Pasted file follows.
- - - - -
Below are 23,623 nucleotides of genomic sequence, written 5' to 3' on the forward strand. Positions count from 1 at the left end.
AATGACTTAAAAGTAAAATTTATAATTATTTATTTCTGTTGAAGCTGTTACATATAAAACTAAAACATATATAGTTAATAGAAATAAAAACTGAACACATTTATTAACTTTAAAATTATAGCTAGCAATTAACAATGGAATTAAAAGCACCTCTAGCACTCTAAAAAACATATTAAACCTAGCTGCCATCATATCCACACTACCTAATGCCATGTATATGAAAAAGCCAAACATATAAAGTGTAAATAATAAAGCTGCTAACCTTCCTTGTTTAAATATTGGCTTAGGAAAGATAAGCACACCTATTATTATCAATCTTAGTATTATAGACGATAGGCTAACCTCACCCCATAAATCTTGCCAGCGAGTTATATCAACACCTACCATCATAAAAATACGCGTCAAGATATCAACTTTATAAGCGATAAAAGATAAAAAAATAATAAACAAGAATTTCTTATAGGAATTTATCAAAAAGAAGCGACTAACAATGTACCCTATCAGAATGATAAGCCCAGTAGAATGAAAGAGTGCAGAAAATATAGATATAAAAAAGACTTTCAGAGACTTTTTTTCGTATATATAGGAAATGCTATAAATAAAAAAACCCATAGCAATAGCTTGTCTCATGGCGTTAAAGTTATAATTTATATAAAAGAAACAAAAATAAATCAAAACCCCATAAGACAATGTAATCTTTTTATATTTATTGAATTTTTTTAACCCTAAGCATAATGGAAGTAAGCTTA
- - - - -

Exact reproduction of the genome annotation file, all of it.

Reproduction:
Below are 23,623 nucleotides of genomic sequence, written 5' to 3' on the forward strand. Positions count from 1 at the left end.
AATGACTTAAAAGTAAAATTTATAATTATTTATTTCTGTTGAAGCTGTTACATATAAAACTAAAACATATATAGTTAATAGAAATAAAAACTGAACACATTTATTAACTTTAAAATTATAGCTAGCAATTAACAATGGAATTAAAAGCACCTCTAGCACTCTAAAAAACATATTAAACCTAGCTGCCATCATATCCACACTACCTAATGCCATGTATATGAAAAAGCCAAACATATAAAGTGTAAATAATAAAGCTGCTAACCTTCCTTGTTTAAATATTGGCTTAGGAAAGATAAGCACACCTATTATTATCAATCTTAGTATTATAGACGATAGGCTAACCTCACCCCATAAATCTTGCCAGCGAGTTATATCAACACCTACCATCATAAAAATACGCGTCAAGATATCAACTTTATAAGCGATAAAAGATAAAAAAATAATAAACAAGAATTTCTTATAGGAATTTATCAAAAAGAAGCGACTAACAATGTACCCTATCAGAATGATAAGCCCAGTAGAATGAAAGAGTGCAGAAAATATAGATATAAAAAAGACTTTCAGAGACTTTTTTTCGTATATATAGGAAATGCTATAAATAAAAAAACCCATAGCAATAGCTTGTCTCATGGCGTTAAAGTTATAATTTATATAAAAGAAACAAAAATAAATCAAAACCCCATAAGACAATGTAATCTTTTTATATTTATTGAATTTTTTTAACCCTAAGCATAATGGAAGTAAGCTTA